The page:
There are few people who have made a more positive contribution to their communities than Aunty Gail.

Her desire to study the law was motivated by her deep need to help Aboriginal people, who were falling victim to a justice system that was deeply unfair.

She worked for a number of federal departments in the 1980s – including the Department of Social Security, and the Education Department – which gave her an understanding of how policy was formed and how little agency Aboriginal people had in the decisions that would affect their lives.

“My people were being locked up for offensive language, for not paying fines, and things like that,” Aunty Gail said.  “There wasn’t much training for magistrates and judges around some of the root causes of Aboriginal people offending, such as their trauma and disadvantaged situations.”

After graduating in 1996, Aunty Gail began using her law degree to attempt to break down the communication and cultural barriers between Aboriginal people and non-Aboriginal people in the justice system. It is difficult to distil these achievements into a few paragraphs.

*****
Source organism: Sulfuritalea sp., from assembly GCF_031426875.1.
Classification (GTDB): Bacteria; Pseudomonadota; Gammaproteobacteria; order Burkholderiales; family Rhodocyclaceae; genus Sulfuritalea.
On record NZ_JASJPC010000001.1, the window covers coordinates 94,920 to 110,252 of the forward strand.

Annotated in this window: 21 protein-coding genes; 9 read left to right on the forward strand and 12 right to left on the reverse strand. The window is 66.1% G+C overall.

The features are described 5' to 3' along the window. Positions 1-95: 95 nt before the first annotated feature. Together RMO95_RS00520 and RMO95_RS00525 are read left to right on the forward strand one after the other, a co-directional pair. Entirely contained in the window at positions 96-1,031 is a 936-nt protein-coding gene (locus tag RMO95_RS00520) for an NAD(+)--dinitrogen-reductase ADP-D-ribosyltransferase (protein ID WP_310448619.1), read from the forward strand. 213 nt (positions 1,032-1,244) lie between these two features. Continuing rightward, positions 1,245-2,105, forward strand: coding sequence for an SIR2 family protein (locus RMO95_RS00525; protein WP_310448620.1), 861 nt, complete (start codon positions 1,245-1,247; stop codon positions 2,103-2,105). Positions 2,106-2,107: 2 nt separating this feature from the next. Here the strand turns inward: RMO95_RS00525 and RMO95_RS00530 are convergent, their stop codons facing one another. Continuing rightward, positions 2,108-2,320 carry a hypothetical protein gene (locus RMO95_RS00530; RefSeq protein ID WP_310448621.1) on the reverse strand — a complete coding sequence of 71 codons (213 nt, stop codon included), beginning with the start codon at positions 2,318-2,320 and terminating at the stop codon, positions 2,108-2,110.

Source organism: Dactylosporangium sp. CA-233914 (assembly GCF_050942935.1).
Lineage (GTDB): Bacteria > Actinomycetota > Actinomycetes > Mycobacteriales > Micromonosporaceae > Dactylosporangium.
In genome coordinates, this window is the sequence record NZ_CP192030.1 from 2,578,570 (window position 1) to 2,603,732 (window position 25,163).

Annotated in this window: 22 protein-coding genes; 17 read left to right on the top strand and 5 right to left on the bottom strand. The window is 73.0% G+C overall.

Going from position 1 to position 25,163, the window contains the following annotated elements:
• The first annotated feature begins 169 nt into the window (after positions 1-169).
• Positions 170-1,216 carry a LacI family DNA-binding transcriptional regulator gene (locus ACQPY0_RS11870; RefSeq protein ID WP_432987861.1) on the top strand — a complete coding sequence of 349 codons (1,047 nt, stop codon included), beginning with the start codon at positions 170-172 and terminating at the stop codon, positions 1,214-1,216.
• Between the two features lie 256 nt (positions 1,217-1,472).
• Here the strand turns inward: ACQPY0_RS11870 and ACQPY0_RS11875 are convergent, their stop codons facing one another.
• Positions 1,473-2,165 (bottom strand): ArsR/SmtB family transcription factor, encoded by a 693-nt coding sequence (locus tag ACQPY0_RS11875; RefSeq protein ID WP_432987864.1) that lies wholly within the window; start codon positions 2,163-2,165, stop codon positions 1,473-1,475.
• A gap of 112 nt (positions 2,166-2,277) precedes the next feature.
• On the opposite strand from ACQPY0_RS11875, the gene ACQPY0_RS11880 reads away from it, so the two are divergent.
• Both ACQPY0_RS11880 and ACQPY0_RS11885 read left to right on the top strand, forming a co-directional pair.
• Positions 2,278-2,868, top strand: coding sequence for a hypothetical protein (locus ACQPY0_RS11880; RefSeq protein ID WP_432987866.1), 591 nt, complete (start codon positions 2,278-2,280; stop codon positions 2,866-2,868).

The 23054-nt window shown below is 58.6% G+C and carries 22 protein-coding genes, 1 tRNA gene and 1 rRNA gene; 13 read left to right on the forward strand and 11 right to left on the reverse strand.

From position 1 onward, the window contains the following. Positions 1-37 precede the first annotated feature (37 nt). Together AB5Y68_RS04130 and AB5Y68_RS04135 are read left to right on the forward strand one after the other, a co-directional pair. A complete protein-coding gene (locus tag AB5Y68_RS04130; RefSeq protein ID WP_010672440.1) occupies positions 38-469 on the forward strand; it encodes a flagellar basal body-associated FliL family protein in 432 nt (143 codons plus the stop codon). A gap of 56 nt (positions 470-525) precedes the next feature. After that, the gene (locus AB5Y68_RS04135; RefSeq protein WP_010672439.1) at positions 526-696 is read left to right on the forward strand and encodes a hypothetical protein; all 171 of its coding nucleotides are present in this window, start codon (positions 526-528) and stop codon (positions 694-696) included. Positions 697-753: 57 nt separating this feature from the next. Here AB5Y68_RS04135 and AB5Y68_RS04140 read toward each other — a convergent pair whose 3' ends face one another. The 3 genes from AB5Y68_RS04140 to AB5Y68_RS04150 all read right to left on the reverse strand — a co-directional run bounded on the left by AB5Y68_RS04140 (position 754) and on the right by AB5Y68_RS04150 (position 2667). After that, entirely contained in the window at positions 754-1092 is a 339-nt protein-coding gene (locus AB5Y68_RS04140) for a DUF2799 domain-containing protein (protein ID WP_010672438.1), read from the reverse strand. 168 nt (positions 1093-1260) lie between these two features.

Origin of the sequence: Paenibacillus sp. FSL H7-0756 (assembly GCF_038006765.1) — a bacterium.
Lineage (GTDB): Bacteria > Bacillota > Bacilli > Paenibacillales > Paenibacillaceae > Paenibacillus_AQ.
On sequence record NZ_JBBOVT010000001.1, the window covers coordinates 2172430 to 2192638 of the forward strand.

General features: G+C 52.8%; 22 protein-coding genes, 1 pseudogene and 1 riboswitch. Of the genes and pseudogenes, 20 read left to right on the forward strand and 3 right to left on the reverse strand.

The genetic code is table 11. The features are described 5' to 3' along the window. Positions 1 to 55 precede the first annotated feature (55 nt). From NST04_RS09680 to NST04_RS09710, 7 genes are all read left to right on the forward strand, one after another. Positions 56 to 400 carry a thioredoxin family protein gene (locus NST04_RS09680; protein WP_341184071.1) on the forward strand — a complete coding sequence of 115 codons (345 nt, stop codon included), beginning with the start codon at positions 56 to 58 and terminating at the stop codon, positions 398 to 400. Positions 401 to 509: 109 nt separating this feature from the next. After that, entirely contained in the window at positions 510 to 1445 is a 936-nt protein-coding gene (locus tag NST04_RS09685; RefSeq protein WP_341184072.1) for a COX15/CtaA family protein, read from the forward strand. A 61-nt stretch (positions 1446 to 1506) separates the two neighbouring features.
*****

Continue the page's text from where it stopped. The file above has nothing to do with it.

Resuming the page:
She began work that year with the Attorney-General’s Department, as an executive officer of the Aboriginal Justice Advisory Council, before transferring over to the Office of the Director of Public Prosecutions in NSW. She was the only Aboriginal person employed in the Department and she realised quickly the need for greater representation.

“Supporting my people as victims and witnesses in court taught me about the communication barriers that prevented them from receiving any justice within the criminal justice system. I set out to educate prosecutors and Crown prosecutors about the communication barriers, which are linked to language but also to culture and historic experiences.”

In 2001, Aunty Gail embarked on a project that would garner state-wide and national recognition, the pilot project, Circle Sentencing, which saw the introduction of elders into the court sentencing process of Aboriginal offenders.

A few years later the project expanded and included a program for young offenders. Shortly after the trial period, models around the country began to emerge and operate as an alternative to sentencing procedures.

Working with the elders, the community, court officials, victims and offenders, Aunty Gail's role in Circle Sentencing brought decades of lived experience along with the ability to translate complex legislation and laws to provide the elders, offenders and victims with necessary information to make informed decisions. Aunty Gail was the essential conduit between the justice system and the community.